Liposome bupivacaine (EXPAREL®) for extended pain relief in patients undergoing ileostomy reversal at a single institution with a fast-track discharge protocol: an IMPROVE Phase IV health economics trial
Jon D Vogel
Department of Colorectal Surgery, Cleveland Clinic, Digestive Disease Institute, Department of Colorectal Surgery, Cleveland, OH, USA
Background: Postoperative opioid use following ileostomy reversal procedures contributes to postoperative ileus. We assessed the impact of a liposome bupivacaine-based, opioid-sparing multimodal analgesia regimen versus a standard opioid-based analgesia regimen on postsurgical opioid use. We also assessed health economic outcomes in patients undergoing ileostomy reversal at our institution, which employs an enhanced recovery discharge protocol.
Methods: In this single-center, open-label study, patients undergoing ileostomy reversal received postsurgical pain therapy via multimodal analgesia that included a single intraoperative administration of liposome bupivacaine or opioid-based patient-controlled analgesia (PCA) with intravenous morphine or hydromorphone. Rescue analgesia (intravenous [IV] opioids and/or oral opioid + acetaminophen) was available to all patients. Primary efficacy measures included postsurgical opioid use, hospital length of stay (LOS), and hospitalization costs. Secondary measures included: time to first rescue opioid use; patient satisfaction with analgesia; additional medical intervention; and opioid-related adverse events.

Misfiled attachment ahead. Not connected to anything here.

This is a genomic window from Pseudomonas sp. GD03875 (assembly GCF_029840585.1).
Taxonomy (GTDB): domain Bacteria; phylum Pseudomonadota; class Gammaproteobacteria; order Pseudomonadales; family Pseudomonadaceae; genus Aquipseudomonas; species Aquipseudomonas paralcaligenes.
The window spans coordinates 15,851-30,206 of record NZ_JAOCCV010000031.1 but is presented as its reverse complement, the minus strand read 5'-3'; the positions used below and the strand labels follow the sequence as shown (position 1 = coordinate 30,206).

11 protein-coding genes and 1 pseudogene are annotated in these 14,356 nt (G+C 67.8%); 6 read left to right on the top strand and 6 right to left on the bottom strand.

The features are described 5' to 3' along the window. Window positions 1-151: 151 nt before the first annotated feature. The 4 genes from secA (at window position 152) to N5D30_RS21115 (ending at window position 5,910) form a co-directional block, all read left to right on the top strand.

Results: Forty-three patients were enrolled and met eligibility criteria (IV opioid PCA group = 20; liposome bupivacaine-based multimodal analgesia group = 23). Postsurgical opioid use was significantly less in the multimodal analgesia group compared with the IV opioid PCA group (mean [standard deviation]: 38 mg [46 mg] versus 68 mg [47 mg]; P = 0.004). Postsurgical LOS between-group differences (median: 3.0 days versus 3.8 days) and geometric mean hospitalization costs (US $6,611 versus US$6,790) favored the multimodal analgesic group but did not achieve statistical significance. Median time to first opioid use was 1.1 hours versus 0.7 hours in the multimodal analgesia and IV opioid PCA groups, respectively; P = 0.035. Two patients in the multimodal analgesia group and one in the IV opioid PCA group experienced opioid-related adverse events.
Conclusion: A liposome bupivacaine-based multimodal analgesic regimen reduced postoperative opioid consumption in patients undergoing ileostomy reversal under a fast-track discharge protocol. A reduction of 21% in LOS (0.8 days) was noted which, although not statistically significant, may be considered clinically meaningful given the already aggressive fast-track discharge program.
Keywords: surgery, ileostomy, multimodal analgesia, opioid-related adverse events, hospitalization cost, length of stay
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